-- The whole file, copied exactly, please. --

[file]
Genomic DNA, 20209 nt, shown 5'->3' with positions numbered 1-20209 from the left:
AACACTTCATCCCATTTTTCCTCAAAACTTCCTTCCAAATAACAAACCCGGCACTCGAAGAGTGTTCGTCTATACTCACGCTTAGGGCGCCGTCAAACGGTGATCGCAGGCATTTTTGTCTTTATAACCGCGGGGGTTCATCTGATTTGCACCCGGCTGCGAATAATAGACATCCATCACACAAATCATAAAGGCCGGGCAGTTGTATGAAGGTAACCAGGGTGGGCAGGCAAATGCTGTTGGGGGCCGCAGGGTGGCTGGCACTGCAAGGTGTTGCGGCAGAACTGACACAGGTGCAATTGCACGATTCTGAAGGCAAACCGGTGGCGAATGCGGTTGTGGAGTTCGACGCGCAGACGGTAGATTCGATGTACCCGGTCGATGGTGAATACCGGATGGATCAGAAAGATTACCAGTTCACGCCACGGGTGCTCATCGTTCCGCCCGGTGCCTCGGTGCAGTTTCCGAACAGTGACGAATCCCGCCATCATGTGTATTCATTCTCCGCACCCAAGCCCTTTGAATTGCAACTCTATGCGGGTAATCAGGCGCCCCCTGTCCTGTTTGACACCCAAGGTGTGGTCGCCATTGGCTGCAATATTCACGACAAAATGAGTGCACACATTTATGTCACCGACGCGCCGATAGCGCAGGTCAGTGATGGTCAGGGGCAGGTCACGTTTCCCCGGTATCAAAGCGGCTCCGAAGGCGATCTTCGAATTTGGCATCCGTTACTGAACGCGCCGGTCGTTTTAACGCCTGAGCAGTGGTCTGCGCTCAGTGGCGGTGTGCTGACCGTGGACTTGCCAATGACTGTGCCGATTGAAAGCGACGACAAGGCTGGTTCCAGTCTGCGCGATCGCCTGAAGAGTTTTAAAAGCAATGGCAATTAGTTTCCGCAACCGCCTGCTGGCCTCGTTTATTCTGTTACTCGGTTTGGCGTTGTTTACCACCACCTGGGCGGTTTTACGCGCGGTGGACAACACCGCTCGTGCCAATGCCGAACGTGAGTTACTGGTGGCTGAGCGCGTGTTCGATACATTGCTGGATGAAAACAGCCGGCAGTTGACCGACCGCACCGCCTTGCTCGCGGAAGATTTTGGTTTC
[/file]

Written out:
Genomic DNA, 20209 nt, shown 5'->3' with positions numbered 1-20209 from the left:
AACACTTCATCCCATTTTTCCTCAAAACTTCCTTCCAAATAACAAACCCGGCACTCGAAGAGTGTTCGTCTATACTCACGCTTAGGGCGCCGTCAAACGGTGATCGCAGGCATTTTTGTCTTTATAACCGCGGGGGTTCATCTGATTTGCACCCGGCTGCGAATAATAGACATCCATCACACAAATCATAAAGGCCGGGCAGTTGTATGAAGGTAACCAGGGTGGGCAGGCAAATGCTGTTGGGGGCCGCAGGGTGGCTGGCACTGCAAGGTGTTGCGGCAGAACTGACACAGGTGCAATTGCACGATTCTGAAGGCAAACCGGTGGCGAATGCGGTTGTGGAGTTCGACGCGCAGACGGTAGATTCGATGTACCCGGTCGATGGTGAATACCGGATGGATCAGAAAGATTACCAGTTCACGCCACGGGTGCTCATCGTTCCGCCCGGTGCCTCGGTGCAGTTTCCGAACAGTGACGAATCCCGCCATCATGTGTATTCATTCTCCGCACCCAAGCCCTTTGAATTGCAACTCTATGCGGGTAATCAGGCGCCCCCTGTCCTGTTTGACACCCAAGGTGTGGTCGCCATTGGCTGCAATATTCACGACAAAATGAGTGCACACATTTATGTCACCGACGCGCCGATAGCGCAGGTCAGTGATGGTCAGGGGCAGGTCACGTTTCCCCGGTATCAAAGCGGCTCCGAAGGCGATCTTCGAATTTGGCATCCGTTACTGAACGCGCCGGTCGTTTTAACGCCTGAGCAGTGGTCTGCGCTCAGTGGCGGTGTGCTGACCGTGGACTTGCCAATGACTGTGCCGATTGAAAGCGACGACAAGGCTGGTTCCAGTCTGCGCGATCGCCTGAAGAGTTTTAAAAGCAATGGCAATTAGTTTCCGCAACCGCCTGCTGGCCTCGTTTATTCTGTTACTCGGTTTGGCGTTGTTTACCACCACCTGGGCGGTTTTACGCGCGGTGGACAACACCGCTCGTGCCAATGCCGAACGTGAGTTACTGGTGGCTGAGCGCGTGTTCGATACATTGCTGGATGAAAACAGCCGGCAGTTGACCGACCGCACCGCCTTGCTCGCGGAAGATTTTGGTTTC